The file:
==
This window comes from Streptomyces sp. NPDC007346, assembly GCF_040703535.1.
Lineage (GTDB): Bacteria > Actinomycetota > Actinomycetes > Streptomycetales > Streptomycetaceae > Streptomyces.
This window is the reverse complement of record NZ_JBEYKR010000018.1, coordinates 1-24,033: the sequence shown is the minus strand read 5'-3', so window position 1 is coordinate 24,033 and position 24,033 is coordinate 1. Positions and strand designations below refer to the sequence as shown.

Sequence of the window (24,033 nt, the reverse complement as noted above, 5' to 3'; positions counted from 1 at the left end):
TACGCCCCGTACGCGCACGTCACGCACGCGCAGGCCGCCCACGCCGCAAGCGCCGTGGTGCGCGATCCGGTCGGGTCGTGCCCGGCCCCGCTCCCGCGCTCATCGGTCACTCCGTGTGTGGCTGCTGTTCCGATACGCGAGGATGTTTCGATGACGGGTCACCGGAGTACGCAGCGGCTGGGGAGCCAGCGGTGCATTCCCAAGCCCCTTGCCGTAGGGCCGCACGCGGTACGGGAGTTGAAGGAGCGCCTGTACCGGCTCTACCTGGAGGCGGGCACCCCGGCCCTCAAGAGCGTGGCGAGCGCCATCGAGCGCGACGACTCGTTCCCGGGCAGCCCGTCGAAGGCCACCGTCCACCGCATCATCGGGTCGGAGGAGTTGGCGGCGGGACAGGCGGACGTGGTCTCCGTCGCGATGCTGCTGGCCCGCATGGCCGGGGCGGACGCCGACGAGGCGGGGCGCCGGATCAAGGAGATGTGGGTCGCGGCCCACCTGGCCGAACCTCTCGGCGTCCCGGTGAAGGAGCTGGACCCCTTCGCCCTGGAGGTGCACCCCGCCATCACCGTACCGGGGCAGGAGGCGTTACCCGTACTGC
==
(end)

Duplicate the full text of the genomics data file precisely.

This window comes from Streptomyces sp. NPDC007346, assembly GCF_040703535.1.
Lineage (GTDB): Bacteria > Actinomycetota > Actinomycetes > Streptomycetales > Streptomycetaceae > Streptomyces.
This window is the reverse complement of record NZ_JBEYKR010000018.1, coordinates 1-24,033: the sequence shown is the minus strand read 5'-3', so window position 1 is coordinate 24,033 and position 24,033 is coordinate 1. Positions and strand designations below refer to the sequence as shown.

Sequence of the window (24,033 nt, the reverse complement as noted above, 5' to 3'; positions counted from 1 at the left end):
TACGCCCCGTACGCGCACGTCACGCACGCGCAGGCCGCCCACGCCGCAAGCGCCGTGGTGCGCGATCCGGTCGGGTCGTGCCCGGCCCCGCTCCCGCGCTCATCGGTCACTCCGTGTGTGGCTGCTGTTCCGATACGCGAGGATGTTTCGATGACGGGTCACCGGAGTACGCAGCGGCTGGGGAGCCAGCGGTGCATTCCCAAGCCCCTTGCCGTAGGGCCGCACGCGGTACGGGAGTTGAAGGAGCGCCTGTACCGGCTCTACCTGGAGGCGGGCACCCCGGCCCTCAAGAGCGTGGCGAGCGCCATCGAGCGCGACGACTCGTTCCCGGGCAGCCCGTCGAAGGCCACCGTCCACCGCATCATCGGGTCGGAGGAGTTGGCGGCGGGACAGGCGGACGTGGTCTCCGTCGCGATGCTGCTGGCCCGCATGGCCGGGGCGGACGCCGACGAGGCGGGGCGCCGGATCAAGGAGATGTGGGTCGCGGCCCACCTGGCCGAACCTCTCGGCGTCCCGGTGAAGGAGCTGGACCCCTTCGCCCTGGAGGTGCACCCCGCCATCACCGTACCGGGGCAGGAGGCGTTACCCGTACTGC